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For people living with pain, finding straightforward information about how to self-manage symptoms can be challenging.
Changing Your Pain Pathways: Ways to cope with pain in daily life, an evidence-based book developed by experienced clinicians in chronic pain management at Toronto Rehab, in collaboration with patients, whose voices, ideas, and experiences are captured throughout the pages.
The purpose of the book is to help readers feel more in control of their pain and live a better quality of life.
"Changing Your Pain Pathways helped me break through a plateau in my ongoing recovery from chronic headaches," says Samantha H, a chronic pain sufferer.
"By applying the practical pain-management strategies, I was able to reduce pain levels, increase physical activity, establish a personalized sleep routine, acknowledge difficult emotions, and communicate more effectively with others."
Designed for individuals with physical or cognitive impairments
What makes this book special is its focus on persistent, neuropathic and neurological pain associated with conditions such as brain injury, spinal cord injury, multiple sclerosis (MS) and stroke.
"In reviewing available pain management resources, we noticed a gap in information that would be relevant and user-friendly for our particular neurological populations," says occupational therapist Cara Kircher, a co-author.
"Changing Your Pain Pathways was written and designed for individuals who have cognitive or physical impairments that may not allow them to fully benefit from other resources.
"We created each chapter, worksheet and exercise so people with physical or cognitive impairments would be able to follow and apply a variety of pain self-management strategies to their daily lives."
The self-management strategies identified in this book are the tried and true go-tos for healthcare providers and participants of Toronto Rehab's LEAP (Living Engaged and Actively with Pain) Service, which offers a nine-week pain self-management education course.
Now, anyone, anywhere can access the same knowledge.
Here are three strategies you'll find in the book:
Chapter 2: Doing What Matters
Pacing is a good way to keep active while respecting your limits. Pacing means finding out how long you can spend doing a task before the pain increases, then stopping before that point. Once you find this balance, you can very gradually build up the active time, if you wish to.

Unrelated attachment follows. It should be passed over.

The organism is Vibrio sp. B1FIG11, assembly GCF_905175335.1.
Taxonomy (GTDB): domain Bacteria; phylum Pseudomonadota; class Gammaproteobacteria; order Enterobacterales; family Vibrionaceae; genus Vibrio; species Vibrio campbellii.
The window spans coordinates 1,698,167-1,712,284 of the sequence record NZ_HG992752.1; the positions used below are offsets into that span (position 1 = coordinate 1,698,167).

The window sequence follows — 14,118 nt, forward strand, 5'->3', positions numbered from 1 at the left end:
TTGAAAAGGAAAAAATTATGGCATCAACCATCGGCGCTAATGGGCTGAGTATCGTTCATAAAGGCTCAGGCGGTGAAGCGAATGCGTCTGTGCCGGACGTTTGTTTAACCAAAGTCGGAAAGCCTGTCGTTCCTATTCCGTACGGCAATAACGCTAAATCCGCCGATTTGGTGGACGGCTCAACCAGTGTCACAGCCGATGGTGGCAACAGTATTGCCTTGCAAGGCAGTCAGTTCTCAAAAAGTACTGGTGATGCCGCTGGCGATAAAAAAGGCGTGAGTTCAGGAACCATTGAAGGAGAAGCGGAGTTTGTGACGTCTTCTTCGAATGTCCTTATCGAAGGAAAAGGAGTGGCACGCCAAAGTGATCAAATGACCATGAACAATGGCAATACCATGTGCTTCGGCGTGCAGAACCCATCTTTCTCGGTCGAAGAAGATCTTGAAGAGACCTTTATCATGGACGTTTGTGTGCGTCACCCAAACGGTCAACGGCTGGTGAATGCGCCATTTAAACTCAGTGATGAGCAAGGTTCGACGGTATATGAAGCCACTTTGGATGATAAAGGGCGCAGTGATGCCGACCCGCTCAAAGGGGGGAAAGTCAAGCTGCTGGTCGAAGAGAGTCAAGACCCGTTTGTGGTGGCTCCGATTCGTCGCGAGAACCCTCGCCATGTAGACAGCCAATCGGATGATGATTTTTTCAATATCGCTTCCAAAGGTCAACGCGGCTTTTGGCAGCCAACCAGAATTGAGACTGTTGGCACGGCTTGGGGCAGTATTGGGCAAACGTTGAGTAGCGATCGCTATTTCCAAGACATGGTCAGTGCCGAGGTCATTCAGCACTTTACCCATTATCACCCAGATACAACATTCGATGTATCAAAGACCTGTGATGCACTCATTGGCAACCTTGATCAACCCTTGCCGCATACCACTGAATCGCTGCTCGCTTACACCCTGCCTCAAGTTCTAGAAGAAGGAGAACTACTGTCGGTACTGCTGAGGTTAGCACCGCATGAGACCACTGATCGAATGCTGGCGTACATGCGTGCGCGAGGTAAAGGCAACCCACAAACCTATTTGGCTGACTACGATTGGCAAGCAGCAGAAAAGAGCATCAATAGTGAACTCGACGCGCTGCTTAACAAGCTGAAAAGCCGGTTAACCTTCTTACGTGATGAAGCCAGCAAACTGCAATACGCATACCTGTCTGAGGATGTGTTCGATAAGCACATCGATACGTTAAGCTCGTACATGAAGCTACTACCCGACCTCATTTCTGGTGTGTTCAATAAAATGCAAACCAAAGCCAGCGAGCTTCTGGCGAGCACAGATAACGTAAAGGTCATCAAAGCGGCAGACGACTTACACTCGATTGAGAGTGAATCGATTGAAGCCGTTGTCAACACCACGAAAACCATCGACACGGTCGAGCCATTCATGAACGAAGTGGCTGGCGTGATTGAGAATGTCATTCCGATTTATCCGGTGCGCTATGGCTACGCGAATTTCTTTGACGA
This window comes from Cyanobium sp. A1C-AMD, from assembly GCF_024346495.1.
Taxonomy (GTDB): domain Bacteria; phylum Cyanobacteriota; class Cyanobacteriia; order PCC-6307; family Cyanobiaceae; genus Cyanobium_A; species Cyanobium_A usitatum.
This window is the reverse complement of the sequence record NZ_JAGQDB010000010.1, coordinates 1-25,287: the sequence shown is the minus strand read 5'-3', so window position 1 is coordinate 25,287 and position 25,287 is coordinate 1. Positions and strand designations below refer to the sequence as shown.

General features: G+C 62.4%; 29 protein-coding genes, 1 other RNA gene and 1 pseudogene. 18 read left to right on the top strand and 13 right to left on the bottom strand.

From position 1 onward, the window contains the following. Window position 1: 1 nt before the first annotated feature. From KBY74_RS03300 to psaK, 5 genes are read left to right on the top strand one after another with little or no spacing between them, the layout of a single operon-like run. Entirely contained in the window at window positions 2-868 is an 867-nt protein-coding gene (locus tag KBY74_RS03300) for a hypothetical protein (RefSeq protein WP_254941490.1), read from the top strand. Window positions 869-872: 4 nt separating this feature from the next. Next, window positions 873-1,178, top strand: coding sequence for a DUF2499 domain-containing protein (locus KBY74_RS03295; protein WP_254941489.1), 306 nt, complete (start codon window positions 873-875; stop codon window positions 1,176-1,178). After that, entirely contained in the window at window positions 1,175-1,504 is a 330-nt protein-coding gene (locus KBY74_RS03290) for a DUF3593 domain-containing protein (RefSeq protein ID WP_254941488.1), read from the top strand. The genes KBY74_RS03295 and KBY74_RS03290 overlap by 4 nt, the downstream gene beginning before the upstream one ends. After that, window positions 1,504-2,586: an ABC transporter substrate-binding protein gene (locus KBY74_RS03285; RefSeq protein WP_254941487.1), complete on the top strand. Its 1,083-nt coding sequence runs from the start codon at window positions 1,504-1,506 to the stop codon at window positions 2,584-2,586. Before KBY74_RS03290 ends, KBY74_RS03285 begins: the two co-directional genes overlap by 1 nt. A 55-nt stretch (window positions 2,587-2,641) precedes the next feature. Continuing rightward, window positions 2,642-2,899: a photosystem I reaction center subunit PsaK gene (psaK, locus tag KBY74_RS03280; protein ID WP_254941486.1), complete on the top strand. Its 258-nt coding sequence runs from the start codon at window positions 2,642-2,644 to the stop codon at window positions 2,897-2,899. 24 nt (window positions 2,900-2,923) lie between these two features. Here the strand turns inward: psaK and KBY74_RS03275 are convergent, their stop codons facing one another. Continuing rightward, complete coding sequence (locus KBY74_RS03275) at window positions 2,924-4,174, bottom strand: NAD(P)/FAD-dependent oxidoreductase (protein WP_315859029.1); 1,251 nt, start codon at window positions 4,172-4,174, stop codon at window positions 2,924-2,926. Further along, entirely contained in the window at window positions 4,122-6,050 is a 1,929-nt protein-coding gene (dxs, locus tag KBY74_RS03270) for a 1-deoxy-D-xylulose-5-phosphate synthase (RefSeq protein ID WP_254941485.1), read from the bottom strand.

"I used to try to do all my household chores in the morning, while I had energy, then I'd crash and rest all afternoon. Once I gave myself permission to take short breaks and spread out my chores throughout the day, I noticed a change in what I got done and how I felt." – LEAP participant
Chapter 4: Movement and Physical Activity
When you visualize doing a movement without pain, you can break the associations with pain and set up new neural pathways in the brain.
Visualizing can also come in handy on the days when the slightest movement is too painful; you can still exercise the brain circuits in charge of doing movements, without straining the body.
If you are interested in trying this technique, you could start by looking at videos of movements you'd like to do, or by closely watching others performing these movements. Once you have a clear picture of the movements, you can close your eyes and imagine yourself moving through them.
Chapter 5: All About Sleep
Pain is designed to keep you alert for danger, while sleep requires a feeling of safety and relaxation. It can be very hard to get the right amount and type of sleep when you are living with pain.
Tip: Match your time spent in bed with how many hours you are actually sleeping. For example, if you are only sleeping four hours and waking up at 7:00am, then go to bed at 3:00am for a few nights to build your sleep drive, then slowly start to push your bedtime earlier until you are getting the desired amount of sleep.
Changing Your Pain Pathways: Ways to cope with pain in daily life is available for purchase through